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J Urol. 2001 Nov;166(5):1720-3.

Momentary increase in plasma calcitonin gene-related peptide is involved in hot flashes in men treated with castration for carcinoma of the prostate.

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  • 1Division of Obstetrics and Gynaecology, Faculty of Health Sciences, University Hospital, Link√∂ping, Sweden.

Abstract

PURPOSE:

In women the vasodilatory neuropeptides calcitonin gene-related peptide and neuropeptide Y seem to be involved in menopausal hot flashes. We assessed whether plasma calcitonin gene-related peptide and neuropeptide Y change during hot flashes in men after castration.

MATERIALS AND METHODS:

We evaluated 10 men 61 to 81 years old who underwent castration due to cancer of the prostate and had frequent hot flashes for changes in plasma calcitonin gene-related peptide and neuropeptide Y during 1 day at the outpatient clinic. At least 5 blood samples were obtained between flashes and 4 were obtained during each flash. The samples were analyzed for calcitonin gene-related peptide and neuropeptide Y using radioimmunoassay technique. Hot flashes were objectively recorded by measuring peripheral skin temperature and skin conductance.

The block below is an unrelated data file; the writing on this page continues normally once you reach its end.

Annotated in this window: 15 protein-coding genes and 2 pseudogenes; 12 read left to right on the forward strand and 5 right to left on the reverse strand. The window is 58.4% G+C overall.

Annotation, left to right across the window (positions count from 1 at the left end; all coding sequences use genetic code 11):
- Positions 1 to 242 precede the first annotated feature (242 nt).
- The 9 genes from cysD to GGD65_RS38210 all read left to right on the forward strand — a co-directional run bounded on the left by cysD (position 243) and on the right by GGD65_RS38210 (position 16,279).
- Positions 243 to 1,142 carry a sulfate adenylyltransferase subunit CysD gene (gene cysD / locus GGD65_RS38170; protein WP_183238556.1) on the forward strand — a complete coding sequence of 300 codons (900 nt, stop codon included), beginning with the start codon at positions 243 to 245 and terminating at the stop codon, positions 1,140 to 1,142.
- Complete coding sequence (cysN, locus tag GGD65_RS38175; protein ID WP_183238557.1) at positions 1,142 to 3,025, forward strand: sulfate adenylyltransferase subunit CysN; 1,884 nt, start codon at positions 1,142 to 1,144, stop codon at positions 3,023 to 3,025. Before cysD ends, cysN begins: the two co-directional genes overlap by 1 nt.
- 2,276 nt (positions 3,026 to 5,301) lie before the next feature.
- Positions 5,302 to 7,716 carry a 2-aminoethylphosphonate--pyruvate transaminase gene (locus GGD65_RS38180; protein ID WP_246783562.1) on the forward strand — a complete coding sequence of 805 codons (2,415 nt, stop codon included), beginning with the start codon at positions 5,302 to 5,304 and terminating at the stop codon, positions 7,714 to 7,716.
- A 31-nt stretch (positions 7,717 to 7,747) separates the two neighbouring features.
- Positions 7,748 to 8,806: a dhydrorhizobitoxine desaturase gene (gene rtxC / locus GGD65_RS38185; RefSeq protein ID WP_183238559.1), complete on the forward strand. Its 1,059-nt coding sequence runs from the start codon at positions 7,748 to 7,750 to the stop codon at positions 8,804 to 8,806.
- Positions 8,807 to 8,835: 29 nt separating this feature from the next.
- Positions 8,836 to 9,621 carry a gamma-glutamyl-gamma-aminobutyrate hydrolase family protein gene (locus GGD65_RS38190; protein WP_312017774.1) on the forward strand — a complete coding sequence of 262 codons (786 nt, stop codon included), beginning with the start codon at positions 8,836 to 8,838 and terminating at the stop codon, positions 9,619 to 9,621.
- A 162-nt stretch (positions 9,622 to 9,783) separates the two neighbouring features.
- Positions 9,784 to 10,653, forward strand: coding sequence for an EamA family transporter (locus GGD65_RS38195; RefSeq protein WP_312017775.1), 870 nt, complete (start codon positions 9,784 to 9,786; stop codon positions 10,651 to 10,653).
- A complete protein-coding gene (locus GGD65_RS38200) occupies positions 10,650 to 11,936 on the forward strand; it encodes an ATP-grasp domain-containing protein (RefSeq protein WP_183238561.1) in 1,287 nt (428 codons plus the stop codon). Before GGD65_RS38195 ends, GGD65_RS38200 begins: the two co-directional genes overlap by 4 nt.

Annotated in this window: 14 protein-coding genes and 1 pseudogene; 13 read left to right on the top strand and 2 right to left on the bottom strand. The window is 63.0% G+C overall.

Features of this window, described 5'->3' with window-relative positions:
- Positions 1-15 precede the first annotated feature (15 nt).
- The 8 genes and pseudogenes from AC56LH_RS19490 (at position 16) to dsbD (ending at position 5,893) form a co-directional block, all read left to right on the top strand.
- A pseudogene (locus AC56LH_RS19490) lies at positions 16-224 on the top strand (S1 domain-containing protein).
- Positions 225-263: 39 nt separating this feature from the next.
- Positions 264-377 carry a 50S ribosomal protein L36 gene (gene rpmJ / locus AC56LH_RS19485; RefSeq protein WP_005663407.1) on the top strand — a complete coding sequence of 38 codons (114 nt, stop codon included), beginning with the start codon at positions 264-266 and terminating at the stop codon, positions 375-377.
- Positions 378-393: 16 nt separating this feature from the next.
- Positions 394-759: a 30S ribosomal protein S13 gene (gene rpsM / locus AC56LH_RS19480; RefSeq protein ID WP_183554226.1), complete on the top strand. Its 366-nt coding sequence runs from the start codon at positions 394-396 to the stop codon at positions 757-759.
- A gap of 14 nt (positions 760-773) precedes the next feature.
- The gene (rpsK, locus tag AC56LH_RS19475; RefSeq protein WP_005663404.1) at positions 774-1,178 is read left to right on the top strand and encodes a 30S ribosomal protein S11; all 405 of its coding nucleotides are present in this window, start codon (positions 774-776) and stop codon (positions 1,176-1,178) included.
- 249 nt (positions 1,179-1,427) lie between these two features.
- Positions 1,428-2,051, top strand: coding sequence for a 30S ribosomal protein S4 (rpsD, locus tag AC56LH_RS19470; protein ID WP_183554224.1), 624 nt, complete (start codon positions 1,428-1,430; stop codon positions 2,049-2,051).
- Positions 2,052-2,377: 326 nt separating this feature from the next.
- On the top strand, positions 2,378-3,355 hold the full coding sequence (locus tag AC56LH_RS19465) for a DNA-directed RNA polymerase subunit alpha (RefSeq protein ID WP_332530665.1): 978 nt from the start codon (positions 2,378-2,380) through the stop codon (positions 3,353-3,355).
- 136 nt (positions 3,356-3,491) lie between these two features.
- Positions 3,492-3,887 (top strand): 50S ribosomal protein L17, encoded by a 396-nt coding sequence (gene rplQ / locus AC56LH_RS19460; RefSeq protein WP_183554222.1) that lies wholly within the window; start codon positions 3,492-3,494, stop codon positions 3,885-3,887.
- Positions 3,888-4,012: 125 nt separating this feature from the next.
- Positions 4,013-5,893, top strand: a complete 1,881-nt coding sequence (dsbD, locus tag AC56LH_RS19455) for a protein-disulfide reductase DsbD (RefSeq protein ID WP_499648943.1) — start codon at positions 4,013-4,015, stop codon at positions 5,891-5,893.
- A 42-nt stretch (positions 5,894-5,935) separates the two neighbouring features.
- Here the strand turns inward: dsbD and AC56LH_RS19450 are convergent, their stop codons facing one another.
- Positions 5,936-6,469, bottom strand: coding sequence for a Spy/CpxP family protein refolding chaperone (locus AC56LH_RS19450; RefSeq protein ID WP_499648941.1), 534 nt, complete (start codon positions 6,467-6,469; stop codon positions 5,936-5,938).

RESULTS:

Plasma calcitonin gene-related peptide increased 46% (95% confidence interval 21 to 71) during flashes in the 6 men in whom it was measurable. This change was statistically significant (p = 0.028). The concentration of neuropeptide Y was below the detection limit. Skin conductance and temperature increased significantly during flashes.

CONCLUSIONS:

Calcitonin gene-related peptide is involved in the mechanisms of hot flashes in men who underwent castration due to prostate carcinoma. Thus, there may be a similar mechanism of hot flashes in women and in men deprived of sex steroids.

PMID:
11586209
[PubMed - indexed for MEDLINE]
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